How To Help A Cancer Patient, Part I

January 19, 2010 at 8:00 PM (Family, Help, Treatment) (, , , , , , , , , , , )

When you first hear the words, “You have cancer,” instantly a million things pop into your head. If you’re like me, after the initial “Holy sh!t I’m going to die” comes, “Who’s going to run carpool this week?” or “Oh, no, my house is a disaster area and people will be coming over.”

Once other people hear you have cancer, they unfailingly end every conversation by saying, “Let me know what I can do to help.” But at the time, you can never think of anything, and then when you think, “Wow, I wish I had someone to walk the dog tomorrow…” you can’t remember who it was who offered to help (chemo brain). How can something so generous turn out to be such a royal pain?

Within about forty-eight hours of my surgery, my crack research team (read: family members with internet connections desperate to DO something) had located the best Gyn/Onc in the area for my case, researched the then-hot-and-trendy-new IP chemo protocol, sent Edible Arrangements, and hooked me up with a lifesaving website that would feature prominently in my treatment and recovery plans for the next three years (and may come around again).

Lotsahelpinghands.com is a website that allows an administrator (you? your BFF?) to set up a free homepage for the cancer patient and their family, friends, and supporters, who log onto the site and sign up with a password once they are invited to join. The administrator sets up “tasks” – events as simple as picking up drycleaning or running to the grocery store, or as complicated as making a meal with specific dietary requirements (not too spicy, the kids don’t eat tomatoes, etc.) and bringing it over to your house. The sky’s the limit; my administrator set up “daily laugh” tasks so people would send me email jokes, and people from my then-kindergartner’s class signed up to host playdates for him and his little brother. I had people weeding my garden, raking leaves and planting mums in the fall, and delivering more delicious dinners than any one family could eat in a month of Sundays, except Mr. Wonderful was involved so we ate it all.

The BEST thing about lotsahelpinghands (aside from it being free) is that it gives the overwhelmed family a way to pass off some of the crazy-lot of organizing that comes with the new regime. And the seemingly unceasing refrain of “How can I help?” has an easy outlet: sign up for the website and start taking on tasks.

The OTHER best thing about lotsahelpinghands is that it taught me to let go a little and lean on others. My family is so self-reliant (and Mr. Wonderful and I slight control freaks) that allowing other people to take over and fold my laundry was nearly painful at the beginning. But as my kids and I got more used to giving up some control so we had more time to be together as a family (especially important when it seemed there might only be a couple more years) I realized that it was one of cancer’s silver linings. My boys learned the value of doing for others, and we now are honored to pay it forward whenever we get the chance. The sense of community may have been more instrumental in my survival than the chemo.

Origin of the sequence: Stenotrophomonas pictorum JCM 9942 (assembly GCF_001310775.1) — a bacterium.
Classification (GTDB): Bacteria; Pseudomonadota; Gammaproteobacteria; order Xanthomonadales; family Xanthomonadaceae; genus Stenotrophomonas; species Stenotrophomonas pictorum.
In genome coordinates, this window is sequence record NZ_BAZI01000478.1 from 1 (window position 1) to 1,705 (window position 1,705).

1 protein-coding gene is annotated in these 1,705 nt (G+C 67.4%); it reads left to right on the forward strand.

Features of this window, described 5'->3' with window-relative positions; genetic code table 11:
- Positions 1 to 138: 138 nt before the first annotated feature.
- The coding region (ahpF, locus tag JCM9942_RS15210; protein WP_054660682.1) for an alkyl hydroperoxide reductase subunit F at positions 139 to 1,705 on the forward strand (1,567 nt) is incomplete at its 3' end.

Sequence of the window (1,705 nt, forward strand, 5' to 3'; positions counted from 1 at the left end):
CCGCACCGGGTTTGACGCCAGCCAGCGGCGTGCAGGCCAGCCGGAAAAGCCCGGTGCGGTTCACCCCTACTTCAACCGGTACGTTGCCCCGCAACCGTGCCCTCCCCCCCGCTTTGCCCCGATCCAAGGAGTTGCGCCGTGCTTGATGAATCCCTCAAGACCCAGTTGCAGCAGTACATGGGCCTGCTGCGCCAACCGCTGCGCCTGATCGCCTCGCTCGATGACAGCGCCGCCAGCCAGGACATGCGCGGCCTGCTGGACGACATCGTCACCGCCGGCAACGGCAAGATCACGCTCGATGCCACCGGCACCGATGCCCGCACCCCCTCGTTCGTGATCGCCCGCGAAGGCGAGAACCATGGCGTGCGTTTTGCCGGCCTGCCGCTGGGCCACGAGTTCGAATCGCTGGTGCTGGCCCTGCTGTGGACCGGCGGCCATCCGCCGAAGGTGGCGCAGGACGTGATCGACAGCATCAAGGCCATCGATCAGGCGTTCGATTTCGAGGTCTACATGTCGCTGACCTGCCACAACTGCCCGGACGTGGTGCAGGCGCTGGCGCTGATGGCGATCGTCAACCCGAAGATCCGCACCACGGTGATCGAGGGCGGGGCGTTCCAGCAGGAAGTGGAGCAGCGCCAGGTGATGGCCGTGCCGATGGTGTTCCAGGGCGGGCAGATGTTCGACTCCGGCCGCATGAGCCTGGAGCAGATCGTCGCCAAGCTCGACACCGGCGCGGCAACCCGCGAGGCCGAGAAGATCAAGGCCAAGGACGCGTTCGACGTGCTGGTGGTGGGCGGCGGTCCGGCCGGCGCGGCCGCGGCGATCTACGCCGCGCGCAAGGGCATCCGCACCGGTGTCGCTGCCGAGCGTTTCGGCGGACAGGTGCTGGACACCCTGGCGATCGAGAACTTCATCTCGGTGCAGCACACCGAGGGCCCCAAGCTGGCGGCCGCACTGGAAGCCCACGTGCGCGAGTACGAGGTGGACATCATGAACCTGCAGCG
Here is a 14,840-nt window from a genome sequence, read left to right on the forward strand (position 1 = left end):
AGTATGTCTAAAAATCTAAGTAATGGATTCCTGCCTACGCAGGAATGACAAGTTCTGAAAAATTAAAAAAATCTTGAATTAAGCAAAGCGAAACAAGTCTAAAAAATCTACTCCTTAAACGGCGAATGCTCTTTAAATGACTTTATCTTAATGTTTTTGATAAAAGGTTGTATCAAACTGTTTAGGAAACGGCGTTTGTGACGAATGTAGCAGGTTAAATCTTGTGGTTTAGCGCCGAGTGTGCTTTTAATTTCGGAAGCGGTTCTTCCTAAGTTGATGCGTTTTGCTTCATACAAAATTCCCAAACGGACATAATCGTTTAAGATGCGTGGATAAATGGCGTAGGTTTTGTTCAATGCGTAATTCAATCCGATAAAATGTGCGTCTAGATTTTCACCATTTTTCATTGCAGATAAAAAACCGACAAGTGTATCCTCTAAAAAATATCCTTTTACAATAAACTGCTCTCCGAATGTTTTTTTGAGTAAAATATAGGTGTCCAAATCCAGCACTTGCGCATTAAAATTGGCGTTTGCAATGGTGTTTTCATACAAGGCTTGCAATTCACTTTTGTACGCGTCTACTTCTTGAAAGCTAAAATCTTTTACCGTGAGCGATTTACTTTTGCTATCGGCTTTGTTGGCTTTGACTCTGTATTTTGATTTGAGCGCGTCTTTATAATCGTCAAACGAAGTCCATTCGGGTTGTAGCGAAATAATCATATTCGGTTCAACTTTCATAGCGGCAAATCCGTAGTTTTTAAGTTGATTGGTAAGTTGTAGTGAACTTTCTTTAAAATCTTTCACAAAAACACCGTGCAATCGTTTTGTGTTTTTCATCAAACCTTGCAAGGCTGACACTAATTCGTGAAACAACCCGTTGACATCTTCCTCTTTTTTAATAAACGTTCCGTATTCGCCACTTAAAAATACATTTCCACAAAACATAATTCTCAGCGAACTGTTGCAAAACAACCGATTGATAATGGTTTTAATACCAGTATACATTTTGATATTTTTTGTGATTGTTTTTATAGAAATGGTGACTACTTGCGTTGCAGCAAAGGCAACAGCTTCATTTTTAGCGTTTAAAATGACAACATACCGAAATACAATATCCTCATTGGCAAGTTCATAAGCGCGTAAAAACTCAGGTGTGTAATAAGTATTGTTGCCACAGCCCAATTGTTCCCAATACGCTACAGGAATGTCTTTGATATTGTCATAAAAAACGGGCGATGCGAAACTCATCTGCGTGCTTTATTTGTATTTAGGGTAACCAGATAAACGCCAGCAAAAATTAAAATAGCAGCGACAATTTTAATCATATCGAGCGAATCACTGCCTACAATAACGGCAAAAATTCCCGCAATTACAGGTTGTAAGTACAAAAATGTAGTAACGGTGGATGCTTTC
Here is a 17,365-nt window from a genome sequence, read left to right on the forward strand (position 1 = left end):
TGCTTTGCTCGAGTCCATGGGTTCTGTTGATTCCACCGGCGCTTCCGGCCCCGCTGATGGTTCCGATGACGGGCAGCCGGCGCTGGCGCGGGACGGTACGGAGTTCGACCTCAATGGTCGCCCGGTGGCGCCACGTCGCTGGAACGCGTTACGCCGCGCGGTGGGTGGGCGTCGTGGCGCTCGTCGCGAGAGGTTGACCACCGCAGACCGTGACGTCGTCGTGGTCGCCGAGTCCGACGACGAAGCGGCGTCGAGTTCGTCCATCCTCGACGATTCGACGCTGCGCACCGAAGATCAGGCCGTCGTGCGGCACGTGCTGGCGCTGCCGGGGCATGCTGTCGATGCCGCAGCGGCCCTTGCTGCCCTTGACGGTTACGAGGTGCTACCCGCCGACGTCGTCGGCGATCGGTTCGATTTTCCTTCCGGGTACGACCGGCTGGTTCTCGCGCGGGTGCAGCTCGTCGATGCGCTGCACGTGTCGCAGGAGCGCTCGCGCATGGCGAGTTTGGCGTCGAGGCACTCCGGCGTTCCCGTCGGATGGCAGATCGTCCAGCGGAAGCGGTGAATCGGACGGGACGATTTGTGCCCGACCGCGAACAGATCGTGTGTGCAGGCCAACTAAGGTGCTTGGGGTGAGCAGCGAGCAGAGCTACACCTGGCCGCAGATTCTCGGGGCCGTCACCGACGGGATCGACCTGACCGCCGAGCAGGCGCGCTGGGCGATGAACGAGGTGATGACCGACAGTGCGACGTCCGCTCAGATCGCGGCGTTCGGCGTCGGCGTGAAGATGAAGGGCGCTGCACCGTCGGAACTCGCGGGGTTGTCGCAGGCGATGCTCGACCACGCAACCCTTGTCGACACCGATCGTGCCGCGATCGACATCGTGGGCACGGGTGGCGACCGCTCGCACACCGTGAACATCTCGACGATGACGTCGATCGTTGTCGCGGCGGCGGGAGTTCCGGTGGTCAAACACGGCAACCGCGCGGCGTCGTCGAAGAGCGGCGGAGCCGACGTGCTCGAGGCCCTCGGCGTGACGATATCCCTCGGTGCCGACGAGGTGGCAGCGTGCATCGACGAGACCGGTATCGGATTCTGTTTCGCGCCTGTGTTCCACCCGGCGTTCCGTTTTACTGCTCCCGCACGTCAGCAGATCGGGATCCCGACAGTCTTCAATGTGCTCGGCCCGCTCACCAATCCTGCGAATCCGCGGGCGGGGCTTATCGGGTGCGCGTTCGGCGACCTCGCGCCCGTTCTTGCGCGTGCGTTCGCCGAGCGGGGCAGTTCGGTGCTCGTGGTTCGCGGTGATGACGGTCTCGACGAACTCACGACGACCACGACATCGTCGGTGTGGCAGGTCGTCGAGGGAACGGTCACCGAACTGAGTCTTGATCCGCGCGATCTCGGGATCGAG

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Post-Chemo Brain Reboot

December 5, 2009 at 5:13 PM (Energy, Recovery) (, , , , , , , , , , , , , , )

It’s really amazing how my life has changed since October 8. I guess I’ve been on chemo or some other drug for enough months out of the past four years that I got used to being dulled around the edges. Like the aerator grill in my faucet had filled up with sediment, and the water that flowed was slowed to a trickle.

I’m not sure how much of my mental slowdown can be attributed to chemo brain and how much was due to my persistent, really frustrating fatigue. Anyone on chemo will tell you that forgetfulness becomes a way of life, and that you should probably put off your appearance on Jeopardy! until your hair grows back, if you’re really serious about winning. When you’re chemo-tired, and living your day from one sleep to the next (and there were definitely days like that), the last thing you have the energy for is coming up with a good blog topic or a killer craft to rock the next birthday party. But there’s also the possibility that the ass-kicking-name-taking process took most of the mental focus that I had outside of the eternal “what’s-for-dinner?” dilemma, and I completely lost all memory of being a smart person.

Now that I’m on the miracle drug, and my hair is growing in, and my body is (mostly) back under my control, it’s as if someone has CLR-ed my faucet and the water is running again. I wake up in the middle of the night and start thinking of things I’d like to do. Projects I’d like to complete. (Not just start, but complete!) Dishes I’d like to cook. Things I could make for Christmas presents. Stuff to write about. And when I wake up in the morning, I can actually remember the things I thought of in the dark.

I’m almost overwhelmed at the different trains of thought that I can keep track of at any given time. My mental soundtrack has been one or two notes simple for so long, I’d forgotten what it felt like to hear the full melody, harmony, counterpoint and rhythm rolling along with it. And far from being confused by the din, I’m enjoying hearing all the different notes, thinking about them individually, planning how to work on them, maybe even discarding them and moving on.

I’m not promising global domination, nor that my sedentary tendencies have been banished for good, but perhaps I’m starting to fit into these grown-up shoes I’ve been wearing for three-and-a-half years now. At least I’ll be better company at cocktail parties. And Alex Trebek should be quaking in his boots.

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